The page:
• News
  • Europe: flying in formation

Europe: flying in formation

From Farman to Fokker, Messerschmitt to Matra, the list of EADS's forebears is a roll call of some of Europe's greatest names in aircraft manufacturing

EADS is the world's second-largest aerospace company and the largest in Europe. It is the outcome of a series of integrations, mergers and takeovers that occurred over decades, finally yielding the rationalisation of continental Europe's aerospace industry.

Its current success - revenues of €30.1 billion ($24.9 billion) in 2003 and forecast profits of €1.93 billion this year - might be attributed to the strength of a company that has its roots in every area of aviation and every corner of Europe. While the national industries of France, Germany and Spain that came together to create EADS each had their own rich aerospace heritage, the activities in which EADS is involved bring in the industries of Belgium, Finland, Italy, the Netherlands, Poland and the UK, plus Australia, Canada and the USA.

Last year marked the 100th anniversary of powered flight, and the Wright brothers' success in the USA, but the true pioneers of aviation were European: the Montgolfier brothers took to the air in their hot-air balloon in 1782 and Leonardo da Vinci designed several flying machines in the late 1400s.

In July 1900 European aviation became a visible reality when Count von Zeppelin flew his LZ-1 rigid airship, a design that gave rise to the first airborne heavy bombers used against England and France in the First World War. But it was the search for fully controllable heavier-than-air machines that motivated pioneers such as Otto Lilienthal, whose glider flew a short hop in 1889, joining the Wright brothers at what was truly the dawn of aviation.


The first aircraft factory in France was founded by Louis Blériot and Gabriel Voison in 1905 and was followed by around 30 more in the years leading up to and following the First World War. Blériot's crossing of the English channel in a Blériot XI in 1909 not only broke a major physical barrier, but also led to the world's first series production of aircraft in large numbers.

In 1936 the French armament industry was nationalised and six state-owned aviation companies were formed out of the original 30, uniting many of the great names including Blériot, Bloch, Dyle et Bacalan and Nieuport Delage, the latter having produced thousands of the much valued Nieuport XI Bébé fighters.

After the Second World War, one of the group of six, SNCASE, took over Bloch's pre-war designs and later produced a family of turbine helicopters. They included the Alouette, Gazelle and Puma, built at its factory at Marignane in the south of France where today Eurocopter, an EADS company, has its headquarters.

Sud Aviation, created from four of the original six nationalised companies, became one of the three state-owned companies which were to form Aerospatiale in 1970. The other two were Nord Aviation and nuclear missiles specialist SEREB. Sud Aviation later came into the international limelight as industrial leader for France's stake in the Concorde supersonic airliner.

One of the most significant enterprises to be absorbed into Sud Aviation, in 1965, was Morane-Saulnier, which flew into the history books in 1913 when Roland Garros piloted a Morane-Saulnier H across the Mediterranean - from Fréjus in France to Bizerte, Tunisia - in less than 8h. The company built thousands of aircraft in the First World War, many of which remained in service with the French air force in 1939.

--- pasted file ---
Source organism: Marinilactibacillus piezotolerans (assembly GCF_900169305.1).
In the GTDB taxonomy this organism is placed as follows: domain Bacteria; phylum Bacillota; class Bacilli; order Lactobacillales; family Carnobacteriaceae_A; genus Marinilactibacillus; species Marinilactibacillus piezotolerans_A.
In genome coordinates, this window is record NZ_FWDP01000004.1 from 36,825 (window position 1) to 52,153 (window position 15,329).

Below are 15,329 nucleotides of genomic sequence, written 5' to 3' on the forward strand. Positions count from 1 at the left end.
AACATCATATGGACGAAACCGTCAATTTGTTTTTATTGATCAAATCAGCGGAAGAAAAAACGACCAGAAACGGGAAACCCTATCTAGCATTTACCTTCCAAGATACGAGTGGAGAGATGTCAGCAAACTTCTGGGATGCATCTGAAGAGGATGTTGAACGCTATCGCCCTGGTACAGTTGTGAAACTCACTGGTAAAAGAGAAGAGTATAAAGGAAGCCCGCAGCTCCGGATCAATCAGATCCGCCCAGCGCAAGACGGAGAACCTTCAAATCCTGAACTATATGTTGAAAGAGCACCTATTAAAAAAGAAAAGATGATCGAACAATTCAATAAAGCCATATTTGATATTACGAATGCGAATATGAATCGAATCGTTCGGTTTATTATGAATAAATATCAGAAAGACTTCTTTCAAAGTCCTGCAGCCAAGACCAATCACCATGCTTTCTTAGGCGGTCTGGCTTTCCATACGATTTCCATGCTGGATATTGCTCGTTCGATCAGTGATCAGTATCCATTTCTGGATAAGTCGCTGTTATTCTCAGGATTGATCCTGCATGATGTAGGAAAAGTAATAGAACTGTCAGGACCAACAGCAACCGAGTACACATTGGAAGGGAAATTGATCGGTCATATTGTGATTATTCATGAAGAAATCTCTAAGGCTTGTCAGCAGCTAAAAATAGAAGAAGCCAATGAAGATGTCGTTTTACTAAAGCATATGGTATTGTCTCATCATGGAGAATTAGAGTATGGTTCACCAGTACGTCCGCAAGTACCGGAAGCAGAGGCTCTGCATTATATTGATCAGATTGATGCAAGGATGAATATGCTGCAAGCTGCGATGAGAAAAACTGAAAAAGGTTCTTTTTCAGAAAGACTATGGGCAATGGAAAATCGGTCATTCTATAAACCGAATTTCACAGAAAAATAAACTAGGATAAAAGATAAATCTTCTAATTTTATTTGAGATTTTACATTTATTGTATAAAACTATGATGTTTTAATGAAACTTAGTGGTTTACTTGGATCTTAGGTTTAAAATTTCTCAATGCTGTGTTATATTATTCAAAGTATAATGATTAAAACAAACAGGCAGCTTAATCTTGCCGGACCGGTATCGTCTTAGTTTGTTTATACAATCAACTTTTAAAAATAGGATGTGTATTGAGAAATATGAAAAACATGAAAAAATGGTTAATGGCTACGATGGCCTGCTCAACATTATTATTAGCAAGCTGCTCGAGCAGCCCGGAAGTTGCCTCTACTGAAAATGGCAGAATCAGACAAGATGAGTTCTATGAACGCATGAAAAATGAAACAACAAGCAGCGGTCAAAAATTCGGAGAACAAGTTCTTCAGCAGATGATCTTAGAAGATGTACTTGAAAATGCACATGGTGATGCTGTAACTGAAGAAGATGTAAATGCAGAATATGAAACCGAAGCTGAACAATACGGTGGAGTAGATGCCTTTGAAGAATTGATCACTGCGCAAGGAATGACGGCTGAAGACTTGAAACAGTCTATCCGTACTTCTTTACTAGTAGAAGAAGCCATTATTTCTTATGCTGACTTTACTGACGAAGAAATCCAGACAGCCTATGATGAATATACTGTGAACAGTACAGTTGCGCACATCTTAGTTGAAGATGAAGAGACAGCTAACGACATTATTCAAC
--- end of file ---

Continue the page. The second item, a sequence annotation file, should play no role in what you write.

Nord Aviation's forebears included Potez, founded by Henri Potez in 1919, which built the fastest civil airliner of its time, the 150kt (280km/h) Potez 62, used by Air France on European and South American routes. Other companies absorbed into Nord Aviation included Pélabon-Les-Mureaux, CAMS, Latham and Farman, the latter responsible for thousands of fighter and reconnaissance aircraft between 1914 and 1918.

Another Nord predecessor, Arsenal de l'Aeronautique developed several record-breaking aircraft after the Second World War, including the ramjet-powered N1500 Griffon which reached 1,255kt (2,320 km/h).

The formation of Aerospatiale in 1970 created an entity of 40,000 employees with four divisions: aircraft, helicopters, tactical missiles, plus ballistic missiles and space transport systems. From here, co-operation became the norm, not only on Concorde but through the ATR regional aircraft consortium formed with Italy's Alenia. In 1992 Eurocopter was formed with Germany's Dasa. Euromissile was founded with Dasa forerunner MBB in 1972, and Eurosam was formed in 1989 with Thomson-CSF and Alenia to develop the Aster missile system.

Besides its satellite interests, Aerospatiale was also a founder member of the international Arianespace consortium responsible for the Ariane satellite launcher. Significantly, the 1970 formation of the Airbus consortium paved the way for the incorporation of the civil aerospace industries of France, Germany and Spain into EADS.

The second major element which France bought to EADS, via the Matra-Aerospatiale alliance, was privately owned Matra. Founded in 1945 by Marcel Chassagny, the company became a major supplier of air-to-air and surface-to-air missiles, developing the world's first infrared seeker head and a range of highly successful missiles, including the Magic and Mica. Matra also pursued international alliances, including Matra BAe Dynamics in 1966. Teaming with Aerospatiale led to development of the Apache stand-off missile, forerunner of the Franco-British Scalp/Storm Shadow, Europe's first cruise missile.

In space, Matra specialised in satellites, forming Matra Espace in 1986 and merging with Marconi Space systems in 1989 to form Matra Marconi Space, Europe's first integrated space company and, after acquiring British Aerospace's space activities in 1994, its largest satellite manufacturer.